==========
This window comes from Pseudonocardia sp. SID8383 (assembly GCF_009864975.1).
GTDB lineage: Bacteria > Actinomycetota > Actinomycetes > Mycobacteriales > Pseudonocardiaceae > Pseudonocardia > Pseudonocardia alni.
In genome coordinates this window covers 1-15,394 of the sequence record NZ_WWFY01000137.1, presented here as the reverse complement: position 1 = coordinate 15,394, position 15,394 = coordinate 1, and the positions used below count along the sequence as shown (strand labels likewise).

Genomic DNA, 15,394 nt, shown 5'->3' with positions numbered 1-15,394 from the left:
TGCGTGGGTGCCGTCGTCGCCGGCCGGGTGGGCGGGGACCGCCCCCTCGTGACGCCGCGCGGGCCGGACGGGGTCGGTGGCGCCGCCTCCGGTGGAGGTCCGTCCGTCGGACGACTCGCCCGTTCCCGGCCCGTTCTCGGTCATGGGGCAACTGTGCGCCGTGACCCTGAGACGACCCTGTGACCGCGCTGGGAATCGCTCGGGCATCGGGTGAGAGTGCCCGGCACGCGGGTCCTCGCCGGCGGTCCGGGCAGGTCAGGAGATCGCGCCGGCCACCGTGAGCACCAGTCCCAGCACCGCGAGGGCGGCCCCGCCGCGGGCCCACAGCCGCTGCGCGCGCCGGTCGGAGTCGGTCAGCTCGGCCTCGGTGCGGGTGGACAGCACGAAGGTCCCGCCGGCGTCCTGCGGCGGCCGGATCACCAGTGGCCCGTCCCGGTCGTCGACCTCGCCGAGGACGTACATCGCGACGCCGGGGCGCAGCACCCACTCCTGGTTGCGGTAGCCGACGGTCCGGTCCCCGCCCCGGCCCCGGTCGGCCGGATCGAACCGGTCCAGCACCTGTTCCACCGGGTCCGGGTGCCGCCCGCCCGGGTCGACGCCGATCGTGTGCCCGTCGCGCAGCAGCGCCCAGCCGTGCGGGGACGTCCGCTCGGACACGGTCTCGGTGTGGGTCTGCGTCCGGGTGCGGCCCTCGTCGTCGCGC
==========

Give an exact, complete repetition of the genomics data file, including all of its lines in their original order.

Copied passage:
This window comes from Pseudonocardia sp. SID8383 (assembly GCF_009864975.1).
GTDB lineage: Bacteria > Actinomycetota > Actinomycetes > Mycobacteriales > Pseudonocardiaceae > Pseudonocardia > Pseudonocardia alni.
In genome coordinates this window covers 1-15,394 of the sequence record NZ_WWFY01000137.1, presented here as the reverse complement: position 1 = coordinate 15,394, position 15,394 = coordinate 1, and the positions used below count along the sequence as shown (strand labels likewise).

Genomic DNA, 15,394 nt, shown 5'->3' with positions numbered 1-15,394 from the left:
TGCGTGGGTGCCGTCGTCGCCGGCCGGGTGGGCGGGGACCGCCCCCTCGTGACGCCGCGCGGGCCGGACGGGGTCGGTGGCGCCGCCTCCGGTGGAGGTCCGTCCGTCGGACGACTCGCCCGTTCCCGGCCCGTTCTCGGTCATGGGGCAACTGTGCGCCGTGACCCTGAGACGACCCTGTGACCGCGCTGGGAATCGCTCGGGCATCGGGTGAGAGTGCCCGGCACGCGGGTCCTCGCCGGCGGTCCGGGCAGGTCAGGAGATCGCGCCGGCCACCGTGAGCACCAGTCCCAGCACCGCGAGGGCGGCCCCGCCGCGGGCCCACAGCCGCTGCGCGCGCCGGTCGGAGTCGGTCAGCTCGGCCTCGGTGCGGGTGGACAGCACGAAGGTCCCGCCGGCGTCCTGCGGCGGCCGGATCACCAGTGGCCCGTCCCGGTCGTCGACCTCGCCGAGGACGTACATCGCGACGCCGGGGCGCAGCACCCACTCCTGGTTGCGGTAGCCGACGGTCCGGTCCCCGCCCCGGCCCCGGTCGGCCGGATCGAACCGGTCCAGCACCTGTTCCACCGGGTCCGGGTGCCGCCCGCCCGGGTCGACGCCGATCGTGTGCCCGTCGCGCAGCAGCGCCCAGCCGTGCGGGGACGTCCGCTCGGACACGGTCTCGGTGTGGGTCTGCGTCCGGGTGCGGCCCTCGTCGTCGCGC